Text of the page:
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Qualitative vs. quantitative research: what's the difference?

UserTesting  |  September 11, 2020

When it comes to understanding human behavior, you may find yourself wondering if your research approach should be qualitative or quantitative. While there are major differences between qualitative and quantitative research methods, it’s important to understand the advantages and disadvantages of each. Because frequently, they complement each other and help highlight different perspectives (or a holistic view) of the same situation.

What is qualitative research?

Qualitative research is a behavioral research method that relies on non-numerical data derived from observations and recordings that approximate and characterize phenomena. In other words, it’s concerned with understanding human behavior from the perspective of the subject.

Qualitative research definition

To do this, qualitative researchers acquire data by studying subjects in their natural environment—focusing on understanding the why and how of human behavior in the given situation. It’s especially effective in obtaining information about values, opinions, and behaviors during particular situations.

Qualitative research methods

There are three common qualitative research methods: 

  • Participant observation
  • In-depth interviews
  • Focus groups

Each method is unique and particularly suited for obtaining a specific type of data. 

Participant observation

Participant observation is best used for collecting data on naturally-occurring behaviors as they happen in their usual contexts.

In-depth interviews 

In-depth interviews are optimal for collecting data on individuals’ personal histories, perspectives, and experiences—particularly when sensitive topics are being explored or follow-up questions are likely necessary.

Focus groups 

Focus groups effectively gather information from multiple subjects at once and generate broad overviews of issues or concerns related to the demographics represented.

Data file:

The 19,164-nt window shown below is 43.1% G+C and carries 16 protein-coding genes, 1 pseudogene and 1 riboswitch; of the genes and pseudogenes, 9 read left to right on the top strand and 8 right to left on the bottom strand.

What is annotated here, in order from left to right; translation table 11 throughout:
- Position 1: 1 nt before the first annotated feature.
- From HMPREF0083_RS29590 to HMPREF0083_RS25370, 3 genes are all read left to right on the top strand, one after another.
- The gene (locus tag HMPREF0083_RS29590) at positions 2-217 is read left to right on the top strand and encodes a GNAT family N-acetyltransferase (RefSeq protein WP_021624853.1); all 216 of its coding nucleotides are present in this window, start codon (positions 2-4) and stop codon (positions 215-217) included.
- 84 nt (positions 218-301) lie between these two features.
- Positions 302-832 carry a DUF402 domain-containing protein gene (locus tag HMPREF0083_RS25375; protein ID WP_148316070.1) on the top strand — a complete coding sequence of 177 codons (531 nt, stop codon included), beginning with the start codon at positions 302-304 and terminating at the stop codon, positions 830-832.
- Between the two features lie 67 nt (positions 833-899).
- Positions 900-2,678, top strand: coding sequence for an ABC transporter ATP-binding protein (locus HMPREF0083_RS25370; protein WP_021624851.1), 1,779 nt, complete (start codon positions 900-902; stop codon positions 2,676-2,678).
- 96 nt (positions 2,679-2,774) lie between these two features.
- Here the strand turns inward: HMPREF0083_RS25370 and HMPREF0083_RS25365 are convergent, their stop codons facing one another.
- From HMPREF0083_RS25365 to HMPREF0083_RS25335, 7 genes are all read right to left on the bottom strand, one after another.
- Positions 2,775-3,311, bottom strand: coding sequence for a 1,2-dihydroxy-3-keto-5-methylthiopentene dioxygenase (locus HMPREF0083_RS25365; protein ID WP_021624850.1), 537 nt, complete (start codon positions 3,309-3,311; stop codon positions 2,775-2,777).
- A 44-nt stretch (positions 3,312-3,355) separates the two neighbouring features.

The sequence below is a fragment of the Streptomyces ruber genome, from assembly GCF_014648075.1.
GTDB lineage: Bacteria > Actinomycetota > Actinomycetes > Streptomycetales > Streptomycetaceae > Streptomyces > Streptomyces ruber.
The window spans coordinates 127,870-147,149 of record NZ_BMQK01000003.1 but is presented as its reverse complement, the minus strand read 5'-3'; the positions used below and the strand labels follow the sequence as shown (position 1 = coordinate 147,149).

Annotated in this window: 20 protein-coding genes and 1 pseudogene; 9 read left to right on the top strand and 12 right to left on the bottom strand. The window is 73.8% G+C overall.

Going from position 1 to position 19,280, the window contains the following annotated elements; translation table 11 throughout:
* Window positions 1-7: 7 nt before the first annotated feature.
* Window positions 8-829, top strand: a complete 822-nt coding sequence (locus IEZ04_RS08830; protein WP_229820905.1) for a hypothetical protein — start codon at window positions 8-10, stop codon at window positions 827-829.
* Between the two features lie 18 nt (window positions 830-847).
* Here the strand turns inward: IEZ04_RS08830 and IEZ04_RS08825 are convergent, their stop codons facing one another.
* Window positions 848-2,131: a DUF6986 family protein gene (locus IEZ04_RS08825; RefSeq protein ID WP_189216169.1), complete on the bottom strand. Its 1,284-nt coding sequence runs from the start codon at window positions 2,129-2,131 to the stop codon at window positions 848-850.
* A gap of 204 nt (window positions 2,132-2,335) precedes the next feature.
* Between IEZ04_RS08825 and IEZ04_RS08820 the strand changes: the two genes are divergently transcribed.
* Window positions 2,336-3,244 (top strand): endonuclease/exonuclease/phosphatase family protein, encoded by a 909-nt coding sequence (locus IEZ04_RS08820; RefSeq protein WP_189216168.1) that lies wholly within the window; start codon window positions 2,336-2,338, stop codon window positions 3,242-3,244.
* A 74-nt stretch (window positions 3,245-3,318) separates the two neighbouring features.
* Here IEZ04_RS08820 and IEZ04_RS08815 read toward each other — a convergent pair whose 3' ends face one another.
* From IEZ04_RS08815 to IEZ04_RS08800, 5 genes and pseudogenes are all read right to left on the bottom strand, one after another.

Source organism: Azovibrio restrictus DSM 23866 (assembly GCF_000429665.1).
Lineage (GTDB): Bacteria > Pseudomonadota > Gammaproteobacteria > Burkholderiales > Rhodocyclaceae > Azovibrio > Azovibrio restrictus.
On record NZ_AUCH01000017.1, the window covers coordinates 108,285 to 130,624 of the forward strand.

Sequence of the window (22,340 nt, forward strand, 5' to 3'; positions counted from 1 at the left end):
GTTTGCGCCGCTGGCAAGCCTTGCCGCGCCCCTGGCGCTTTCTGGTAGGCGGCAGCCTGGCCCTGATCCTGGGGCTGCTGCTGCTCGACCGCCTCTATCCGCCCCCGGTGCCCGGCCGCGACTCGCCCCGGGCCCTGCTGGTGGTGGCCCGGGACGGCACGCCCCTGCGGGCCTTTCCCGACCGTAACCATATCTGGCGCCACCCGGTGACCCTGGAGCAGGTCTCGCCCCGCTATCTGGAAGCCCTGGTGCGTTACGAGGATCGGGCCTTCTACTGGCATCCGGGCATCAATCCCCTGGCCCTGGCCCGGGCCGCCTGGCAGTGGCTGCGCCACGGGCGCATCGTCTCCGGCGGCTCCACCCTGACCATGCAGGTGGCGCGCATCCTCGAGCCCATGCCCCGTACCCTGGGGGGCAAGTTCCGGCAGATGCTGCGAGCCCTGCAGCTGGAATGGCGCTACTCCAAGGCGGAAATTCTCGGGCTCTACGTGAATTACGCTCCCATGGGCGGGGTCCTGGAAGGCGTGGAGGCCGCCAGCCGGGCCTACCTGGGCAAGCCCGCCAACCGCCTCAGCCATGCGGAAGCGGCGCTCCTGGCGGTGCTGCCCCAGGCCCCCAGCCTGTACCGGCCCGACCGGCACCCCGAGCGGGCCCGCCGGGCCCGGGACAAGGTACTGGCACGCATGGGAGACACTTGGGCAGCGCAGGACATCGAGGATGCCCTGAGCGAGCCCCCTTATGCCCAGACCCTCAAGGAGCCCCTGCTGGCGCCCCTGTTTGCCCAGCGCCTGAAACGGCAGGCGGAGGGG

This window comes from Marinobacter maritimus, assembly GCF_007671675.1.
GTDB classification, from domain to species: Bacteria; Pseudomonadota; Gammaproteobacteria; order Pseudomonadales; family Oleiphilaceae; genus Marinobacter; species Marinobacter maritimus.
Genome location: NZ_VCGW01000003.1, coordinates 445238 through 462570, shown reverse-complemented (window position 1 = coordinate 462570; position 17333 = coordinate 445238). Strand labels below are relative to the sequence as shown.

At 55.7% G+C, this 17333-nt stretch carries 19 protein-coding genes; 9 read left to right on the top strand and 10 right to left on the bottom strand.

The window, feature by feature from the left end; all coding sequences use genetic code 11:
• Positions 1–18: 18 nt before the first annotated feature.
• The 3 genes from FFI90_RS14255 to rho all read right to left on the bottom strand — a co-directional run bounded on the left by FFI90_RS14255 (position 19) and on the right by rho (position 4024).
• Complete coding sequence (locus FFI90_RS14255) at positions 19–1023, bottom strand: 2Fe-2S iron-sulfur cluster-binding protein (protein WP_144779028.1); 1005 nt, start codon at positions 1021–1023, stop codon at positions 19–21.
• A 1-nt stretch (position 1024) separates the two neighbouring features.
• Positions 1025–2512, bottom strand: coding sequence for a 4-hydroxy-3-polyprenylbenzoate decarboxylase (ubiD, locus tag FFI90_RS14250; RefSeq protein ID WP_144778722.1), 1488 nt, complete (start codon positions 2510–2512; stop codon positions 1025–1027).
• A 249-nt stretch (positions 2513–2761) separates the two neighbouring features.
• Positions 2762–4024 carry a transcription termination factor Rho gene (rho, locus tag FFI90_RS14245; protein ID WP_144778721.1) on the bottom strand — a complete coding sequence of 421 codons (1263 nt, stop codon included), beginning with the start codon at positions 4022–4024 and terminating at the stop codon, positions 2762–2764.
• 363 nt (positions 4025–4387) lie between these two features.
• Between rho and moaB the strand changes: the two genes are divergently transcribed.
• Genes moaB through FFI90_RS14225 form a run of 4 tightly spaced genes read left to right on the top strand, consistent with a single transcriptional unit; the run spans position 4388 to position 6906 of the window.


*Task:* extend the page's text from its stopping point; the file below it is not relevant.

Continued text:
How UserTesting can help you conduct qualitative research

At UserTesting, we’re able to conduct qualitative research with our platform by collecting data and human insights that reveal people’s behaviors, needs, and opinions. Like the ones we just explained—common qualitative research methods can all be accomplished through moderated or unmoderated testing.

Our customers often:

  • Ask people to record their everyday activities, behaviors, and thoughts. Previously, this type of research was only possible when a researcher followed a participant around for a given period. Now, through remote testing, you can be exactly where your customers are without actually being present.
  • Explore people’s attitudes, preferences, and opinions. This often helps companies understand their target audience’s point of view so they can create better solutions and experiences. 
  • Ensure designs meet users’ expectations by collecting feedback on working designs or prototypes.
  • Optimize existing experiences by asking participants to complete key tasks on live designs. Or test “real life” experiences, such as unboxing a product.

What is quantitative research?

Quantitative research is the process of collecting and analyzing numerical data. It aims to find patterns and averages, make predictions, test causal relationships, and generalize results to broader populations through the representation of data expressed as numbers.

Quantitative research definition

The thing to remember is that quantitative research is unlike qualitative research in one key aspect—it relies on numerical data.